Assemblyman Weprin on No Fault Fraud
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Deadly fraud on New York's roads
There are sharks on our roads criminals out to hit you with their vehicles. They'll smash into your car, fake injuries with the help of crooked doctors and then fraudulently bill insurance companies under the state's broken no-fault system.
It's one of the fastest-growing crimes in New York, and most victims never know they were unwitting accomplices to a crime.
New Yorkers have paid an estimated $1 billion in extra auto-insurance premiums over the last four years because of these scams. As if gas prices aren't bad enough, fraud is a big reason we now pay 53 percent more than the national average for auto insurance.
Some have lost their lives to these crooks.
Alice Ross, a 71-year-old wife and grandmother, was tragically killed in a staged auto accident in Queens committed by individuals hoping to cash in on the crash via fraudulent insurance claims.
On this tragic afternoon, the man responsible for the "accident," in collusion with three others, intentionally hit a car being driven by Mrs. Ross, causing her to lose control of the vehicle and strike a tree, resulting in her death. He was convicted of second-degree manslaughter in Queens Supreme Court.
No-fault-insurance fraud happens far more often than most New Yorkers realize. A study released last year, conducted by the Insurance Research Council, found that nearly a fifth of all no-fault claims in 2010 had elements of fraud.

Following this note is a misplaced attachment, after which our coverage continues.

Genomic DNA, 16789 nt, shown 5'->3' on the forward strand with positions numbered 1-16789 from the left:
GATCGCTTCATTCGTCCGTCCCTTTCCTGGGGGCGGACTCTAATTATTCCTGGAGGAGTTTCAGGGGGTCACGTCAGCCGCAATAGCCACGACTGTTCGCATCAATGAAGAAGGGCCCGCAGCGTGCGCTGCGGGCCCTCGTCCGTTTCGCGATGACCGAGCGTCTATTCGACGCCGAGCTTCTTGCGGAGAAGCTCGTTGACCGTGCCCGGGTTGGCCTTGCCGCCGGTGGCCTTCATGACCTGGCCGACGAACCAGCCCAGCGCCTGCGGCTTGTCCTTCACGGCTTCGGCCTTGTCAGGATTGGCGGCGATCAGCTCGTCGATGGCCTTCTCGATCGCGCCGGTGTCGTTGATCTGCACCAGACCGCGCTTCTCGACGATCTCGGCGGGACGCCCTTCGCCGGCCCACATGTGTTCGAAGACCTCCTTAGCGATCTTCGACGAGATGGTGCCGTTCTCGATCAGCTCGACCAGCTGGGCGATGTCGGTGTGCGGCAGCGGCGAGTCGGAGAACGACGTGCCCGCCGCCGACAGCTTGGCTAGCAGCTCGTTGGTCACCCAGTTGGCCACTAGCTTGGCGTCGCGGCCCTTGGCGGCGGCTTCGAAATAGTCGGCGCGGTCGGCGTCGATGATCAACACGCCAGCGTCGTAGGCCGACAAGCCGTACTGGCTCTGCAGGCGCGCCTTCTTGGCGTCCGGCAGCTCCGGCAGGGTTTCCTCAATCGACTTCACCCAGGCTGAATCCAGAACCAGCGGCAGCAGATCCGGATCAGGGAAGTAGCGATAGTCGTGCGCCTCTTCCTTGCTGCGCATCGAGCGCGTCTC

The costs to the rest of us go beyond higher premiums and more dangerous roads. These fraudulent cases are also clogging our judicial system. One Brooklyn state Supreme Court judge recently called them "the hydrogen bomb that have hit the courts." The state's chief justice calls the flood of cases "unsustainable."
My bill in the state Assembly, supported by groups like New Yorkers Against Insurance Fraud, would impose tough criminal penalties on those who engage in staged accidents or who seek to defraud the system. It would give the system badly needed teeth to dissuade criminal gangs from perpetrating these crimes.
Just last month, authorities charged 36 people with racketeering and money laundering in the largest-ever fraud case involving the state's no-fault-insurance law. The ring sought to defraud private insurers of more than $279 million costs that would be passed onto consumers.
Under current law, no-fault insurers must pay up to $50,000 to a victim of an auto accident, regardless of fault, within 30 days. The No-Fault Law requires payment for medical treatment of those involved in car accidents, avoiding the need for claimants to file personal-injury lawsuits to get reimbursed.
While well-intended, these "reforms" invite fraud. Unscrupulous types game the system, arranging fake accidents and filing fake medical reports. Even if insurers learn that an accident was faked, they have no recourse to reclaim that money after the 30-day window. Criminal gangs are using this massive loophole in the law as a cash machine.
Staged auto accidents are serious. They inflict physical and economic harm and, in the case of my constituent, death. The perps actually prefer to target seniors like Alice Ross, who they believe are less likely to be confrontational or to dispute an accident.
We need to send a clear message to the crooks roving our streets and highways in search of a pay day at our expense. The state Senate has already passed "Alice's bill"; it's time to make it "Alice's law."
David Weprin (D) represents Assembly District 24 in Queens.
(reprinted from the New York Post)